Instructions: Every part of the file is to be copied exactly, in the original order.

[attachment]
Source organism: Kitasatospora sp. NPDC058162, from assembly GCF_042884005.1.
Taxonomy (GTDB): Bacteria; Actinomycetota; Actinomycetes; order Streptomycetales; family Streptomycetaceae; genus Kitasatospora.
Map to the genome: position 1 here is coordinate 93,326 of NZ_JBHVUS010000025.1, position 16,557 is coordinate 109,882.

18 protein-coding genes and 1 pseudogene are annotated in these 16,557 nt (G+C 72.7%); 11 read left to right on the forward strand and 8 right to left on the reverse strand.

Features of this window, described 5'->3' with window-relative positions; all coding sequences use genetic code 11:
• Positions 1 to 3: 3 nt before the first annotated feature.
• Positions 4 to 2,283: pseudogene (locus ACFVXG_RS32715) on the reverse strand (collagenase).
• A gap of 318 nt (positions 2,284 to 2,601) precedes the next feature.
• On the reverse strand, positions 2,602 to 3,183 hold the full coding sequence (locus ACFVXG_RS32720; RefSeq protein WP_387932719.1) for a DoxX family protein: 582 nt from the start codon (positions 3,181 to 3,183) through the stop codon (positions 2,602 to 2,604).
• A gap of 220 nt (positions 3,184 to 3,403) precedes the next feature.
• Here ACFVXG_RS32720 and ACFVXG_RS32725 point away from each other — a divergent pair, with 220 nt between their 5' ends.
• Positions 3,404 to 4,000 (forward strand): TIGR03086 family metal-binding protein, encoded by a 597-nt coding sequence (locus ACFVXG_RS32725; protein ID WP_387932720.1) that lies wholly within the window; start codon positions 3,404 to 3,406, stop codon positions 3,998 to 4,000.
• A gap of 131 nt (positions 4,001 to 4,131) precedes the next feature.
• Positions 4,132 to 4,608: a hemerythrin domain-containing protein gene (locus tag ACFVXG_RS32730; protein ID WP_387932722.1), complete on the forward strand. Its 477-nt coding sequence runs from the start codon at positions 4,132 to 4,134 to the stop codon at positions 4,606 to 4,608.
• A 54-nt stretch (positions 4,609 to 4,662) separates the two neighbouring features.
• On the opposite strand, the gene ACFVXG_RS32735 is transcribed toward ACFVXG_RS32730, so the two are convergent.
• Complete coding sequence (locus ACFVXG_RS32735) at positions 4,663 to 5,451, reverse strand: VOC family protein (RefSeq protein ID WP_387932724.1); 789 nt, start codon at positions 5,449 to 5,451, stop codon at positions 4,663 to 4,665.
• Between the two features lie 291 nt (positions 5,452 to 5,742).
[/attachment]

Source organism: Kitasatospora sp. NPDC058162, from assembly GCF_042884005.1.
Taxonomy (GTDB): Bacteria; Actinomycetota; Actinomycetes; order Streptomycetales; family Streptomycetaceae; genus Kitasatospora.
Map to the genome: position 1 here is coordinate 93,326 of NZ_JBHVUS010000025.1, position 16,557 is coordinate 109,882.

18 protein-coding genes and 1 pseudogene are annotated in these 16,557 nt (G+C 72.7%); 11 read left to right on the forward strand and 8 right to left on the reverse strand.

Features of this window, described 5'->3' with window-relative positions; all coding sequences use genetic code 11:
• Positions 1 to 3: 3 nt before the first annotated feature.
• Positions 4 to 2,283: pseudogene (locus ACFVXG_RS32715) on the reverse strand (collagenase).
• A gap of 318 nt (positions 2,284 to 2,601) precedes the next feature.
• On the reverse strand, positions 2,602 to 3,183 hold the full coding sequence (locus ACFVXG_RS32720; RefSeq protein WP_387932719.1) for a DoxX family protein: 582 nt from the start codon (positions 3,181 to 3,183) through the stop codon (positions 2,602 to 2,604).
• A gap of 220 nt (positions 3,184 to 3,403) precedes the next feature.
• Here ACFVXG_RS32720 and ACFVXG_RS32725 point away from each other — a divergent pair, with 220 nt between their 5' ends.
• Positions 3,404 to 4,000 (forward strand): TIGR03086 family metal-binding protein, encoded by a 597-nt coding sequence (locus ACFVXG_RS32725; protein ID WP_387932720.1) that lies wholly within the window; start codon positions 3,404 to 3,406, stop codon positions 3,998 to 4,000.
• A gap of 131 nt (positions 4,001 to 4,131) precedes the next feature.
• Positions 4,132 to 4,608: a hemerythrin domain-containing protein gene (locus tag ACFVXG_RS32730; protein ID WP_387932722.1), complete on the forward strand. Its 477-nt coding sequence runs from the start codon at positions 4,132 to 4,134 to the stop codon at positions 4,606 to 4,608.
• A 54-nt stretch (positions 4,609 to 4,662) separates the two neighbouring features.
• On the opposite strand, the gene ACFVXG_RS32735 is transcribed toward ACFVXG_RS32730, so the two are convergent.
• Complete coding sequence (locus ACFVXG_RS32735) at positions 4,663 to 5,451, reverse strand: VOC family protein (RefSeq protein ID WP_387932724.1); 789 nt, start codon at positions 5,449 to 5,451, stop codon at positions 4,663 to 4,665.
• Between the two features lie 291 nt (positions 5,452 to 5,742).